Massachusetts voted to legalize marijuana, and this week, that law took effect. Although the celebrations have begun, it doesn’t mean you can walk out and buy some weed. If you want recreational marijuana first, you’ll need to grow it.
Legal, but not Available
Massachusetts Question 4 went into effect earlier this week, but sadly, many people will not be able to celebrate properly. Legal marijuana will not be available to adults 21 and over for at least a year. (If you’re under 21, there’s $100 fine.) This means, unless you are already smoking marijuana, you may not be able to start for a while.
Most Massachusetts adults will have to wait for stores to open before they can enjoy their new benefits. That means waiting for retail licenses and plants to grow and be harvested.
Home Growing Starts Now
There is another option. Adults 21 and older can grow their weed now and enjoy it before Spring. While the Executive Office of Public Safety and Security updates the police, these lucky pioneers will be enjoying the harvest of up to six plants.
There are, of course, some rules. A household can only have 12 plants, even though it is 6 plants per person. The plants must also be grown at home, not at someone else’s home or in a storage area. Plus, you must keep your plants out of site.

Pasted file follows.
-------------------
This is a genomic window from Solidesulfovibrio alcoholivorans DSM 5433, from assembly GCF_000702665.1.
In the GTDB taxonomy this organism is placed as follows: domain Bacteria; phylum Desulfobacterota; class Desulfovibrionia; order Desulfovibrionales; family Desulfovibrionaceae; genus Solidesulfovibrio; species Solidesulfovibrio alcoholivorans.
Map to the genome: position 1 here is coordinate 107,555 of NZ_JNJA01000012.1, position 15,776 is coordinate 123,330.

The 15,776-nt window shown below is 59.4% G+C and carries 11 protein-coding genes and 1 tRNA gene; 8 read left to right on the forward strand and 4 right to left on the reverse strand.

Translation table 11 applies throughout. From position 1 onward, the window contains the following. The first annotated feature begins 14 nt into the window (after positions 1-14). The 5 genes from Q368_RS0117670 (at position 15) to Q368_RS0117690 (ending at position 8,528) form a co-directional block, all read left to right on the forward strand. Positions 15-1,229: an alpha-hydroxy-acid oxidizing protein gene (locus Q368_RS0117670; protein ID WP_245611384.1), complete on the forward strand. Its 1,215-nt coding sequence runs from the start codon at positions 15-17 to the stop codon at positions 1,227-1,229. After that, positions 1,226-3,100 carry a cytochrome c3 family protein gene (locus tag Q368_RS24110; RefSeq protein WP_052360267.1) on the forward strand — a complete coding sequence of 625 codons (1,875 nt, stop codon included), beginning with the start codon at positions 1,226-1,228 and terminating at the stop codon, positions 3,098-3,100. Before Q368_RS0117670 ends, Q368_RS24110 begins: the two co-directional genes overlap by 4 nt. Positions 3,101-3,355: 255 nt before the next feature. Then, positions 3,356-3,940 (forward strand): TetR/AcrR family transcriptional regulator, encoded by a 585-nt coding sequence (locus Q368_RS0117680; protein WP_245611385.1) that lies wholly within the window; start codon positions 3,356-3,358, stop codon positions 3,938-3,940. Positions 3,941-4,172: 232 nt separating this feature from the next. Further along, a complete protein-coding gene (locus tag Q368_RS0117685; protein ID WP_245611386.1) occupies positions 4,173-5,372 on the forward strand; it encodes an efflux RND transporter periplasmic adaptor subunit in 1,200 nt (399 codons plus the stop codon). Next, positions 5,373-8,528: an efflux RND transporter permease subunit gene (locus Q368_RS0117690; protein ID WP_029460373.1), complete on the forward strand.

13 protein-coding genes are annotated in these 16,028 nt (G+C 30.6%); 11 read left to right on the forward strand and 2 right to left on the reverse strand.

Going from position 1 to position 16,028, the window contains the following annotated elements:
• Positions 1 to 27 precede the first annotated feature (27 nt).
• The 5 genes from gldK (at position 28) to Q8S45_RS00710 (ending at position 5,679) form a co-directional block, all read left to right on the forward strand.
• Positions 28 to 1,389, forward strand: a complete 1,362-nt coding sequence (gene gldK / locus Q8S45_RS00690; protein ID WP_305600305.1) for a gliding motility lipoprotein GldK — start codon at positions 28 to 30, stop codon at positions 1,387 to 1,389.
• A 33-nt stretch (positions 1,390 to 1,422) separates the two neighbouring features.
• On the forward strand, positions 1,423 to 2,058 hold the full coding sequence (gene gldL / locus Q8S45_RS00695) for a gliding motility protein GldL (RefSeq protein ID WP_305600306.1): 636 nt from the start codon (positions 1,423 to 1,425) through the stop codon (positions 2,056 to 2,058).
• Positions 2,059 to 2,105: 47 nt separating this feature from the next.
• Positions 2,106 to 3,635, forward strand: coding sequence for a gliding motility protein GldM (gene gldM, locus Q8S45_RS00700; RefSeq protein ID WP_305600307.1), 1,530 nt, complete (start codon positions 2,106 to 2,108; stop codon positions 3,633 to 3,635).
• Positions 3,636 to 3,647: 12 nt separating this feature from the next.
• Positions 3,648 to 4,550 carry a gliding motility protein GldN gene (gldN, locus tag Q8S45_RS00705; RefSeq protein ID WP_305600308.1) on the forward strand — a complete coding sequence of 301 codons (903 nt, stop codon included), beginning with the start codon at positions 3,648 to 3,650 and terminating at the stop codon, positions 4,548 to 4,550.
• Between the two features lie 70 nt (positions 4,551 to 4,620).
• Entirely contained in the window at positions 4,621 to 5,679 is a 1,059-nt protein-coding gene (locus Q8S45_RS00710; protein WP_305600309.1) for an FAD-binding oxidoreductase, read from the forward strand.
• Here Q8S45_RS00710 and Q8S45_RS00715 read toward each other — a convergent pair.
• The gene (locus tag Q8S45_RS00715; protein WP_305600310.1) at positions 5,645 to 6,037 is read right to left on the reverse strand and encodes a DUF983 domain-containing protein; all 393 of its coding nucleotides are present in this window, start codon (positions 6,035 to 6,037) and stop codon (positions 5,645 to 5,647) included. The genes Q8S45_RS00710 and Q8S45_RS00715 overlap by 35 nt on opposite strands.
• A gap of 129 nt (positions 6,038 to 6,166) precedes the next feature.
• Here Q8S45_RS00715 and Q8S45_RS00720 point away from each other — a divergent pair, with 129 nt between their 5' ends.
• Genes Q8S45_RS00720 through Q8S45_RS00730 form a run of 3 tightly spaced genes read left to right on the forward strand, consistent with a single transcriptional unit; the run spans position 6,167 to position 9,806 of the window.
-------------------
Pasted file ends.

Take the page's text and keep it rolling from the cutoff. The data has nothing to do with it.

As lawmakers work out all the details, it’s a good idea to get your seeds planted now. There are some proposals to change the home cultivation rules, which currently do not mention where seeds can come from.
First on the East Coast
Since DC isn’t actually a state, Massachusetts is now the first East Coast state to allow recreational home growing. Nevada will become state number 7 on January 1st. Maine is doing a recount to make sure.
Surprisingly, this isn’t the only marijuana law Massachusetts is first in. In 1914, it became the first state to prohibit marijuana. NORML Deputy Director Paul Armentano celebrated the Bay State’s progress, saying, “After more than a century of this failed policy, it is time to bring prohibition to an end in Massachusetts.”
We couldn’t agree more.
Find more on Massachusetts marijuana laws